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New Bass Bars

Discussion in 'Setup & Repair [DB]' started by Josh Ginsburg, Apr 25, 2003.


  1. Josh Ginsburg

    Josh Ginsburg

    Jun 20, 2002
    Helllo everyone-

    I'm curious about players, luthiers experiences with replacing bass bars in an instrument. I have a bass with a huge bass bar- and everyone luthier I have taken it to recommends replacing it. The trouble is that I like the tone of the instrument quite a bit, and it seems a shame to risk destroying that.
    On the other hand, it would be nice if the bass was a bit more powerful.

    Anyway- I'd just like to hear from more people who have done this- specifically, if they felt the instrument had the same qualities afterwards, or if it totally changed the tone.

    Thanks,
    Josh
     
  2. lermgalieu

    lermgalieu Supporting Member

    Apr 27, 2000
    Palo Alto, CA
    you talking about a sound post?
     
  3. Josh Ginsburg

    Josh Ginsburg

    Jun 20, 2002
  4. Replacing the bass bar MIGHT improve the sound of the instrument, but if there is nothing else wrong with the bass, that could be a very expensive MIGHT. I have to wonder if there is something else wrong with the bar - like cracks - for mutiple luthiers to recommend such a drastic change. Are these luthiers double bass luthiers or something else? Did any of them suggest just reducing the size of the existing bass bar?

    If money is no object, go for it. Otherwise, save that for the time when the bass needs an overhaul or other major repair requiring the top to come off.
     
  5. arnoldschnitzer

    arnoldschnitzer AES Fine Instruments

    Feb 16, 2002
    Brewster, NY, USA
    You did not state what kind of bass it is, nor whether the bass bar is seperate or carved-in-place. If it's simply large, that would restrict the low end response. If it's a carved-in-place bar, that could explain the lack of power. If it's soft or spongy wood, or cracked, that would also explain a lack of power. And its position is critical--it needs to lay right under the E side bridge foot for best response, and it needs to be properly angled to the grain of the top to avoid causing parallel cracks. The bass bar is the "engine" of the bass. One cannot overemphasize how important it is to tone and response.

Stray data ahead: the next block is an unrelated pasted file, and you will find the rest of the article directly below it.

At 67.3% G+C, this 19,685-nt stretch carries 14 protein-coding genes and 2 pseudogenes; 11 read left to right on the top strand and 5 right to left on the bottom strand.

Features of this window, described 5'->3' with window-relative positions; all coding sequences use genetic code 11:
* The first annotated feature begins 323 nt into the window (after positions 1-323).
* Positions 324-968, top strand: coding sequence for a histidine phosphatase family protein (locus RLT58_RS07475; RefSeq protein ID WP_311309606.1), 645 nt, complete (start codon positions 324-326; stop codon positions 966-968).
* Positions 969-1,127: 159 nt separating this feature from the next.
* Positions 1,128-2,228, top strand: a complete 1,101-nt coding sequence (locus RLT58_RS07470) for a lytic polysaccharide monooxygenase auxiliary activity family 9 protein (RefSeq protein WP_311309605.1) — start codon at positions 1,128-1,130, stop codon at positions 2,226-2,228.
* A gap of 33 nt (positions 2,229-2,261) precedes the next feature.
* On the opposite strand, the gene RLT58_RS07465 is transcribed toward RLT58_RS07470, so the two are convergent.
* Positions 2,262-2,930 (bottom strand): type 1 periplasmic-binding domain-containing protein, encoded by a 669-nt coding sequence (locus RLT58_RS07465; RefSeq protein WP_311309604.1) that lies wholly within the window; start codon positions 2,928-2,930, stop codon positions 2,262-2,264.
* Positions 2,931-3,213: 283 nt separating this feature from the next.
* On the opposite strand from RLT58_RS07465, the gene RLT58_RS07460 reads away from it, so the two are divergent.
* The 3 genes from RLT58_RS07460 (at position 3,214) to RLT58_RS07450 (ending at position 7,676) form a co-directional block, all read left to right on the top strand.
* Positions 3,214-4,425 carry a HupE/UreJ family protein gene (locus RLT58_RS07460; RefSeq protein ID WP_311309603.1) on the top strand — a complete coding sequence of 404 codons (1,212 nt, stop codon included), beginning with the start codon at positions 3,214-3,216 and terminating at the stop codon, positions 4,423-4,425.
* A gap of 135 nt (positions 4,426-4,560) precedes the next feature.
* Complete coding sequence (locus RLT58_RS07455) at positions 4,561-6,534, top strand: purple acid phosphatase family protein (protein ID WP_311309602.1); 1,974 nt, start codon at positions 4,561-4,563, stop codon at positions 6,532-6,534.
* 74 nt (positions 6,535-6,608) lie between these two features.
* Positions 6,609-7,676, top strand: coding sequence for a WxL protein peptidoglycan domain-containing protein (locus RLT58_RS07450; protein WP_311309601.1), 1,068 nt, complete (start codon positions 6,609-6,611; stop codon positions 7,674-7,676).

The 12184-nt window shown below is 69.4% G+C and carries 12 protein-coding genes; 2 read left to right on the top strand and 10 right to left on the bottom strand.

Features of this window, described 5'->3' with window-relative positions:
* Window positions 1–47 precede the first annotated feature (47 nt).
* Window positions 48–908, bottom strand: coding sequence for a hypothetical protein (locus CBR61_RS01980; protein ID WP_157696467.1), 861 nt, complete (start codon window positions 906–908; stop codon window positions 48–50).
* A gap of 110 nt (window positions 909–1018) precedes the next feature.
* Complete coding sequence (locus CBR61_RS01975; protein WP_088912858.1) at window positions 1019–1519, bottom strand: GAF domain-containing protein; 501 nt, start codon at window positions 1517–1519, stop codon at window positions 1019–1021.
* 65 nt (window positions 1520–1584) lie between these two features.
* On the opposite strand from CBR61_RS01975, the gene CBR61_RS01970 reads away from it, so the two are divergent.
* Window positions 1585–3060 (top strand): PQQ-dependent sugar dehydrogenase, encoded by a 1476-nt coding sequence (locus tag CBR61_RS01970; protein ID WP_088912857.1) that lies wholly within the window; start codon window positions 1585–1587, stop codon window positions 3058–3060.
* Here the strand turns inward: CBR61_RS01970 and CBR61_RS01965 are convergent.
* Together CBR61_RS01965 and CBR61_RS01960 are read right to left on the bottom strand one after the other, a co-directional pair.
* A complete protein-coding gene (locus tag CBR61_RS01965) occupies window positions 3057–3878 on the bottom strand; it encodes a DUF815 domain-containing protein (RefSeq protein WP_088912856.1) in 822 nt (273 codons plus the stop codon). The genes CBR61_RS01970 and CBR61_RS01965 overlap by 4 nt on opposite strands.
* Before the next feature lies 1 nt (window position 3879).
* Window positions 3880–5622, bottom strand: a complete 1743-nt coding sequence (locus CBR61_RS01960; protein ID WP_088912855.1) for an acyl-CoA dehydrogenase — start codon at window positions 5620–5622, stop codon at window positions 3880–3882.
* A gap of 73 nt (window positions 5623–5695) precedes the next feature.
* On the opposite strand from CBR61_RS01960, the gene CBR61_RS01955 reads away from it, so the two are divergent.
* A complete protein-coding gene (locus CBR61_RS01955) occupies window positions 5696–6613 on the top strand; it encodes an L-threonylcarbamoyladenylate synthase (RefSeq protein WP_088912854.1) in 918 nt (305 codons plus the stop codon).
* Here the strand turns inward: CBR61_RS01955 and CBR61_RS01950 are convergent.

Try this: pull the E string laterally an inch or so. Look at the bass side f-hole. You should see some movement there at the inside edge of the f-hole. If it just stays put, your bass' bar or top may be too stiff. I like to see the f-hole move a fair amount, though I can't really give you a precise measurement. I agree with Bob that it's interesting that several luthiers have recommended the procedure.
     
  6. Josh Ginsburg

    Josh Ginsburg

    Jun 20, 2002
    Hi Arnold,

    Actually, you've seen this bass. It's in pretty good condition- I can't really see needing to take the top off anytime soon. (although you never know with airline baggage handlers)

    I remember you tried this test when I brought the bass to you- the top barely moves at all when you pull the E-string.

    I wonder, though, if this unconventional bass bar is why I like the instument- very punchy and even- but still with dark tone.

    In your experience, does the new bass bar drastically change the tone, or is it more to just give the instrument more power, or bottom etc.?

    Of course these things aren't mutally exclusive so It's probably a silly question- I'm curious to know what players who have had this done think of their instruments before and after.

    Thanks,
    Josh
     
  7. Josh Ginsburg

    Josh Ginsburg

    Jun 20, 2002
    As far as everyone recommending a new bar- it was as "you know this bass would probably sound better with a smaller bass bar", not " you need to replace this right now before your bass explodes!!"

    the bar isn't carved out of the top, and as far as I know it's installed correctly- It's just big- I'd say just under 2 inches under the E foot.

    Josh
     
  8. arnoldschnitzer

    arnoldschnitzer AES Fine Instruments

    Feb 16, 2002
    Brewster, NY, USA
    Yes, Josh, I do remember it now. I think the main difference you'd be likely to hear if the bass bar was recarved is a slight increase in bottom end and perhaps in overall power. The nice dark tone you describe should stay as it is--that's in the wood. But there's no need to do anything unless you can't deal with the bass the way it is...